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During the last part of the Wisconsin Glaciation, central Wisconsin was occupied by a proglacial lake called Lake Wisconsin. Lake Wisconsin formed when the Green Bay Lobe of the Laurentide Ice Sheet reached the Baraboo Hills in south-central Wisconsin, damming the lowland to the north, which is now occupied by the south-flowing Wiscon-sin River. At its greatest extent the lake was 115 km long, and its greatest depth was 50 m.

Lake Wisconsin occupied a number of separate but interconnected topographic basins, including a main basin and seven smaller basins to the south of the main basin. During most of its history, Lake Wisconsin drained to the northwest through one of several outlets, all of which emptied into the Black River, a tributary of the Mississippi River. Sometime before the maximum expansion of the Green Bay Lobe during the Wisconsin Glaciation, Lake Wisconsin emptied southward through the Devils Lake outlet to the Wisconsin River, a tributary of the Mississippi River. At the end of Lake Wisconsin’s existence, it drained to the southeast out the Alloa outlet, to the Wisconsin River. The southern basins drained, at various times, through various combinations of a dozen separate outlets.

Wind, slope wash, soil creep, cryoturbation, and solifluction have destroyed most of the beach ridges and terraces of Lake Wisconsin. Based on elevations of the few remaining beaches plus the elevations of the lake outlets, ice-rafted erratics, offshore deposits, the break in slope at the west edge of the outwash plain on the east side of the main basin, and shore-ice collapse trenches, we have been able to reconstruct three shorelines; from oldest to youngest, these are: the Wyeville shoreline, which has been tilted S45°W at 0.1 m/km; the Johnstown shoreline, tilted S60°W at 0.6 m/km; and the Elderon shoreline, tilted S55°W at 0.3 m/km. They intersect each other along a northwest-southeast line through the northwestern outlet. The shorelines are tilted because the Earth’s crust had been depressed under the weight of the glacier but later rebounded with the removal of the weight.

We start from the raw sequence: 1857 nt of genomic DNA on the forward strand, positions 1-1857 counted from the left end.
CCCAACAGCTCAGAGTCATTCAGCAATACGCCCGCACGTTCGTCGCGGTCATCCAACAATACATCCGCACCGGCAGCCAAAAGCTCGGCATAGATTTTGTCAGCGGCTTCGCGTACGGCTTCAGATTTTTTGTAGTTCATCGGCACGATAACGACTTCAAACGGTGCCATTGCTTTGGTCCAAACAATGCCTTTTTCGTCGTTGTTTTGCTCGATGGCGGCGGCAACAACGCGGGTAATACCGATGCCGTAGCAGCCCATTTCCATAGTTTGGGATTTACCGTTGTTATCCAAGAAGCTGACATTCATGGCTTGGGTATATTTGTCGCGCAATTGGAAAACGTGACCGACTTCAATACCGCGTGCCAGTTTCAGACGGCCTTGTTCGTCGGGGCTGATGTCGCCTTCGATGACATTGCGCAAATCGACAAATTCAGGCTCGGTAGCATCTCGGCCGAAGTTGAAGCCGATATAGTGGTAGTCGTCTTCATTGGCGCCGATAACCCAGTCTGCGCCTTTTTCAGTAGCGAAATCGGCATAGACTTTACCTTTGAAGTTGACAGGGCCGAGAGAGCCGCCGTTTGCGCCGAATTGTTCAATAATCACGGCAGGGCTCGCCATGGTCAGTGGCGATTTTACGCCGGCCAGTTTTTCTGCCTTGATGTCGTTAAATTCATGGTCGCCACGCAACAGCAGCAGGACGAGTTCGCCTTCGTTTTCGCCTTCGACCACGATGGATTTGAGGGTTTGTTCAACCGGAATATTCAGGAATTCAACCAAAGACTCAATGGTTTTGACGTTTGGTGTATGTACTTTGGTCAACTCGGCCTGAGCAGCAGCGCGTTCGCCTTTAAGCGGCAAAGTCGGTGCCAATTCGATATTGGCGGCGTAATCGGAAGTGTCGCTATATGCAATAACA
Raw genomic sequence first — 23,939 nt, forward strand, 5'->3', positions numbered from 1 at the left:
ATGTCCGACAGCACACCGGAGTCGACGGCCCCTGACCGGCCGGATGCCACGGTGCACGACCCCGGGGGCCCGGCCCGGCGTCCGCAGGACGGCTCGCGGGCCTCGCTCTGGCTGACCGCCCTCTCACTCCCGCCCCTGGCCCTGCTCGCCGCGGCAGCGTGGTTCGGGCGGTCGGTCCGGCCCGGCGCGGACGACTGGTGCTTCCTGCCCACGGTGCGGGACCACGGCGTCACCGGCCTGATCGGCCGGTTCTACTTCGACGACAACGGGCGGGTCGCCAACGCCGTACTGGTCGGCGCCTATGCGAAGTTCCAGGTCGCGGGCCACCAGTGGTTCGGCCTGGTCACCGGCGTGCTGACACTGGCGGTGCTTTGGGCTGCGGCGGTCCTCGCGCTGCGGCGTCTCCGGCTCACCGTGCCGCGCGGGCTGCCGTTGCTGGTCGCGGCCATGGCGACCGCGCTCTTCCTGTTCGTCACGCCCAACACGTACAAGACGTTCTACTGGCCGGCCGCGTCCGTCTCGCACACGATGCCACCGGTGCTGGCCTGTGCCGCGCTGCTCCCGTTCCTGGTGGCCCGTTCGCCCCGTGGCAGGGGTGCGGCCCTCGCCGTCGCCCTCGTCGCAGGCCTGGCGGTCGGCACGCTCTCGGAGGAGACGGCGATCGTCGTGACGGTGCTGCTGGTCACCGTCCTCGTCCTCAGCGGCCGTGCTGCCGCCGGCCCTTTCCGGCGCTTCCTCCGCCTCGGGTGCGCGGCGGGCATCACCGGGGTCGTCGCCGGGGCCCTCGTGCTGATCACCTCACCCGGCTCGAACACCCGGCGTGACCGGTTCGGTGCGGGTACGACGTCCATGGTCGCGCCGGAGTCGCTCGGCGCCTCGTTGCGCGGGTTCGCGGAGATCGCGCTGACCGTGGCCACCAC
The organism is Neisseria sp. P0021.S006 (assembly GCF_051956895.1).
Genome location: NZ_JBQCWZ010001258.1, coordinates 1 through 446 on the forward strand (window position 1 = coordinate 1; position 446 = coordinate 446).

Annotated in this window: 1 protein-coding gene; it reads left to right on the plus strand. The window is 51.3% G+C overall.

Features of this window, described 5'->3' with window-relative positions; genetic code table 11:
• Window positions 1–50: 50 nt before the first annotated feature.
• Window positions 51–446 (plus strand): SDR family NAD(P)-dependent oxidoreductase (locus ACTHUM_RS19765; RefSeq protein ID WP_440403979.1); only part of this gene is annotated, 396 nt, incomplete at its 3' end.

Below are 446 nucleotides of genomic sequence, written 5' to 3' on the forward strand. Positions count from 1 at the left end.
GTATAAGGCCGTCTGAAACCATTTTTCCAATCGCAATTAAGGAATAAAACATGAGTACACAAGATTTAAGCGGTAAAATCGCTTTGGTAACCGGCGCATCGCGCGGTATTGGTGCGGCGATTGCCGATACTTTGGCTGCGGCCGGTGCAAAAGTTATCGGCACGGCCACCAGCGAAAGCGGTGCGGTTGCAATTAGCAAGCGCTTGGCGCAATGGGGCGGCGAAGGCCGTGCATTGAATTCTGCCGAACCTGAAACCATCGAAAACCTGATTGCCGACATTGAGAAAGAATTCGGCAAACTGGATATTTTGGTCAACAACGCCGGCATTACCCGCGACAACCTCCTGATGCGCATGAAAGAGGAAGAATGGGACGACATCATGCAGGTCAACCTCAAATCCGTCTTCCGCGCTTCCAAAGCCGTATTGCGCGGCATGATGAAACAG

The Wyeville shoreline probably formed about 19,000 years ago when Lake Wis-consin first came into existence as the glacier expanded into central Wisconsin during the last part of the Wisconsin Glaciation. The Johnstown shoreline formed about 15,000 years ago when the glacier was at its maximum extent and the Earth’s crust was at its maximum depression. The Elderon shoreline formed about 14,000 years ago, just before the lake finally drained, after the crust had begun to rebound as the glacier wasted back near the end of the Wisconsin Glaciation.

Tens of meters of offshore sand was deposited in the deep basins of glacial Lake Wisconsin. Much of this sand is included in the Big Flats Formation. The sand was deposited in part by density currents derived from glacial meltwater rivers. In most areas, one or more beds of offshore silt occur within the sand sequence; the uppermost one (the New Rome Member) was probably deposited somewhat before the Johnstown Phase of glaciation.

The final drainage of Lake Wisconsin was probably catastrophic. As the Green Bay Lobe wasted from the east end of the Baraboo Hills, the narrow ice dam was breached by water from the lake, causing the water level in the Lewiston basin to drop tens of meters, probably within a few days. This caused water from the main basin and other southern basins to flood into the Lewiston basin through a breach in the Johnstown moraine; this flood at least partly cut the sandstone gorges at the Wisconsin Dells.X

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